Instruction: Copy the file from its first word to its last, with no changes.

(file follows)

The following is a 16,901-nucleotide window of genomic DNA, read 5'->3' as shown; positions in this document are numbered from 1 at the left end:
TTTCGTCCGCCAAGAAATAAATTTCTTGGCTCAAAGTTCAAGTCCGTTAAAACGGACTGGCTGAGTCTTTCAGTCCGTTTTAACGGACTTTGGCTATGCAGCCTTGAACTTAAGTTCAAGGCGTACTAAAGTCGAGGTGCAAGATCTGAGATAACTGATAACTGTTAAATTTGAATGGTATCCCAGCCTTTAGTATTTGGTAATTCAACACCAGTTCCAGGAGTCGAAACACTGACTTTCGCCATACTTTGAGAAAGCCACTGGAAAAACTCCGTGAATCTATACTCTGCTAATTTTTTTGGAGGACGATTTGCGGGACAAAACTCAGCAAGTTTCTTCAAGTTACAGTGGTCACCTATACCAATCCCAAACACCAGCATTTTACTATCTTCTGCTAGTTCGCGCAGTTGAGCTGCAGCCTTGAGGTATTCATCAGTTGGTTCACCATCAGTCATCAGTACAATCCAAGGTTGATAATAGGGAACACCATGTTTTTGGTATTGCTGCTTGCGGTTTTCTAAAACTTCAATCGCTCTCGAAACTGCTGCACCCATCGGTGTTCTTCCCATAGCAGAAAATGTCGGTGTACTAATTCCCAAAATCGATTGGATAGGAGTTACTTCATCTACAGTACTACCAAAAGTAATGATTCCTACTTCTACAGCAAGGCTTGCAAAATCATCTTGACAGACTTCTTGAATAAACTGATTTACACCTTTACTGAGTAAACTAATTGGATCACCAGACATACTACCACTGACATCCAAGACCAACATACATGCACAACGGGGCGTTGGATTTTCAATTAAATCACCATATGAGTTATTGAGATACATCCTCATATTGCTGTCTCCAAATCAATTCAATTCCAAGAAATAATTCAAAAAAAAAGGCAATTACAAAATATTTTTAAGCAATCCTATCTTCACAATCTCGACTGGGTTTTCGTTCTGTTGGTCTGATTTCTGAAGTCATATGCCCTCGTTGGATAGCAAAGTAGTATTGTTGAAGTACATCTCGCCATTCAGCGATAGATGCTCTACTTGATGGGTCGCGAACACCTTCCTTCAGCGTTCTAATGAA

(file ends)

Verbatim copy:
The following is a 16,901-nucleotide window of genomic DNA, read 5'->3' as shown; positions in this document are numbered from 1 at the left end:
TTTCGTCCGCCAAGAAATAAATTTCTTGGCTCAAAGTTCAAGTCCGTTAAAACGGACTGGCTGAGTCTTTCAGTCCGTTTTAACGGACTTTGGCTATGCAGCCTTGAACTTAAGTTCAAGGCGTACTAAAGTCGAGGTGCAAGATCTGAGATAACTGATAACTGTTAAATTTGAATGGTATCCCAGCCTTTAGTATTTGGTAATTCAACACCAGTTCCAGGAGTCGAAACACTGACTTTCGCCATACTTTGAGAAAGCCACTGGAAAAACTCCGTGAATCTATACTCTGCTAATTTTTTTGGAGGACGATTTGCGGGACAAAACTCAGCAAGTTTCTTCAAGTTACAGTGGTCACCTATACCAATCCCAAACACCAGCATTTTACTATCTTCTGCTAGTTCGCGCAGTTGAGCTGCAGCCTTGAGGTATTCATCAGTTGGTTCACCATCAGTCATCAGTACAATCCAAGGTTGATAATAGGGAACACCATGTTTTTGGTATTGCTGCTTGCGGTTTTCTAAAACTTCAATCGCTCTCGAAACTGCTGCACCCATCGGTGTTCTTCCCATAGCAGAAAATGTCGGTGTACTAATTCCCAAAATCGATTGGATAGGAGTTACTTCATCTACAGTACTACCAAAAGTAATGATTCCTACTTCTACAGCAAGGCTTGCAAAATCATCTTGACAGACTTCTTGAATAAACTGATTTACACCTTTACTGAGTAAACTAATTGGATCACCAGACATACTACCACTGACATCCAAGACCAACATACATGCACAACGGGGCGTTGGATTTTCAATTAAATCACCATATGAGTTATTGAGATACATCCTCATATTGCTGTCTCCAAATCAATTCAATTCCAAGAAATAATTCAAAAAAAAAGGCAATTACAAAATATTTTTAAGCAATCCTATCTTCACAATCTCGACTGGGTTTTCGTTCTGTTGGTCTGATTTCTGAAGTCATATGCCCTCGTTGGATAGCAAAGTAGTATTGTTGAAGTACATCTCGCCATTCAGCGATAGATGCTCTACTTGATGGGTCGCGAACACCTTCCTTCAGCGTTCTAATGAA